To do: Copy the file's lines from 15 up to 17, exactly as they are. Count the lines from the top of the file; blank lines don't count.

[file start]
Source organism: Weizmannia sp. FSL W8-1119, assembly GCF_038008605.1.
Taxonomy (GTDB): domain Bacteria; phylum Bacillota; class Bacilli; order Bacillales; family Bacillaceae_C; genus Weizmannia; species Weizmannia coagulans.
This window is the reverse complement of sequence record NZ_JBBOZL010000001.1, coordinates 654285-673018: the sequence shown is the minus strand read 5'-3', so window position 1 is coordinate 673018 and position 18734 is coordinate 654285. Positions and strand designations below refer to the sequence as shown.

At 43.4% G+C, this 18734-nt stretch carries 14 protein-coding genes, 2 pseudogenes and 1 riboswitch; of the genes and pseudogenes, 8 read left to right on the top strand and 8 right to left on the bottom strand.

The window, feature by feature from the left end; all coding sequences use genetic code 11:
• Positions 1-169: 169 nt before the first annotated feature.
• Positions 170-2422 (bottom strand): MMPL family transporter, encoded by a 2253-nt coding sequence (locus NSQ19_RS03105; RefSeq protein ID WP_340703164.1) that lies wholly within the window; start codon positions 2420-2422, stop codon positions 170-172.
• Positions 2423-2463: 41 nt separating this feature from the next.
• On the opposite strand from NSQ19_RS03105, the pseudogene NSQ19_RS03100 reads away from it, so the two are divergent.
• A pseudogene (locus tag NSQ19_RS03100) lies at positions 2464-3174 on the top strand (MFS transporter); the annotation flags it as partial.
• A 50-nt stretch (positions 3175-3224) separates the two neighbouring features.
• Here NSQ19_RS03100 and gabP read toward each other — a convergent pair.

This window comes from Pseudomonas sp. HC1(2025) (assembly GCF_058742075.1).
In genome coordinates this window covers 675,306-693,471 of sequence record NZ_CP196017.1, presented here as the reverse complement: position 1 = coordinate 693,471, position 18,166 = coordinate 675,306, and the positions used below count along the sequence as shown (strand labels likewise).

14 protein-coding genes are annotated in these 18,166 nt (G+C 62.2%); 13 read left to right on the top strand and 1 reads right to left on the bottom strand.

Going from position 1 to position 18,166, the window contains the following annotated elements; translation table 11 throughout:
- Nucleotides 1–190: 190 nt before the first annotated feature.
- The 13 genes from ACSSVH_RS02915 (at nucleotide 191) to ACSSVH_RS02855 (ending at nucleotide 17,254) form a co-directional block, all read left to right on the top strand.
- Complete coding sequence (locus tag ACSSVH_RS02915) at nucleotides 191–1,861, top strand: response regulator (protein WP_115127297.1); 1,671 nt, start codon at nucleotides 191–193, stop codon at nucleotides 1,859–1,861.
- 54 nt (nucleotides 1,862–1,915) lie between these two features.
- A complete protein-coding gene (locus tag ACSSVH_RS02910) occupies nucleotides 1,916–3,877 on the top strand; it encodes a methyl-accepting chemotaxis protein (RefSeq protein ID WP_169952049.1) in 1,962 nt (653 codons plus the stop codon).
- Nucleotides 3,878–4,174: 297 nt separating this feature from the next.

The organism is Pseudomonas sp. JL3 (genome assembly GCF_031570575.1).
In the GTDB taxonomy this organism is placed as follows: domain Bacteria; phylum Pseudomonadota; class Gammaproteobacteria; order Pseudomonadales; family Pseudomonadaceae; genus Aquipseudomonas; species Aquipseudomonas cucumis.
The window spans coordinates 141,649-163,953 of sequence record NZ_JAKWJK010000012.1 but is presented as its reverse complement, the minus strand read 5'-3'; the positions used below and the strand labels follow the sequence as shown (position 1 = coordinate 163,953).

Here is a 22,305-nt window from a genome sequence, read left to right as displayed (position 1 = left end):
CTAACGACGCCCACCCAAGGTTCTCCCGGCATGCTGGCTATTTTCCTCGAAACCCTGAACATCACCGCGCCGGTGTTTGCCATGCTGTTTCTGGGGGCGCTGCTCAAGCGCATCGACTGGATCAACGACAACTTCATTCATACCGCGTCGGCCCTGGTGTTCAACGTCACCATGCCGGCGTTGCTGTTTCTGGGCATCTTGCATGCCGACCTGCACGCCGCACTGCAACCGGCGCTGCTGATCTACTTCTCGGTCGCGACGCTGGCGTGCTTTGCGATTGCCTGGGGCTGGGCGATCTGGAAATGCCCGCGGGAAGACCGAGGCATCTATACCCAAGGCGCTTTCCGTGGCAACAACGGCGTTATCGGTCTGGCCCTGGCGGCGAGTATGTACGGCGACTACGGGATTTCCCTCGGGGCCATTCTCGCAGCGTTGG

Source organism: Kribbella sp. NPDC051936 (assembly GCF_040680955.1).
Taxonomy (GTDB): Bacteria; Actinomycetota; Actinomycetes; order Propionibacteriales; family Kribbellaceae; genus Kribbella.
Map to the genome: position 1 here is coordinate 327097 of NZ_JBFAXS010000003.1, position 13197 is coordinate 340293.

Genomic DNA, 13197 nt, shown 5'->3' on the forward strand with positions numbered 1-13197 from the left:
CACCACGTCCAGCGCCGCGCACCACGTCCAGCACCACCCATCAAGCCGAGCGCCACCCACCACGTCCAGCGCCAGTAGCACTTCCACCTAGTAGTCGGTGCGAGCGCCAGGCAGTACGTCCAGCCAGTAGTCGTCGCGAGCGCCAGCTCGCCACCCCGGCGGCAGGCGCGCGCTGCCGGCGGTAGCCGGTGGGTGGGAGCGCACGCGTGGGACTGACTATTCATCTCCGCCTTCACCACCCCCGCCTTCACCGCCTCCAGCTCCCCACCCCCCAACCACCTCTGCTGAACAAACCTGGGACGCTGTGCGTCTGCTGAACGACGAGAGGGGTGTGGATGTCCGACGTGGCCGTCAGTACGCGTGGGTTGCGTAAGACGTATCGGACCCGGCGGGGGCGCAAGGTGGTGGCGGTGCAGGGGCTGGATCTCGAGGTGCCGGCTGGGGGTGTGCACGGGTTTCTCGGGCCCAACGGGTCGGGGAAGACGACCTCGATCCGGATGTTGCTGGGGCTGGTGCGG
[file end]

14 protein-coding genes are annotated in these 18,166 nt (G+C 62.2%); 13 read left to right on the top strand and 1 reads right to left on the bottom strand.

Going from position 1 to position 18,166, the window contains the following annotated elements; translation table 11 throughout:
- Nucleotides 1–190: 190 nt before the first annotated feature.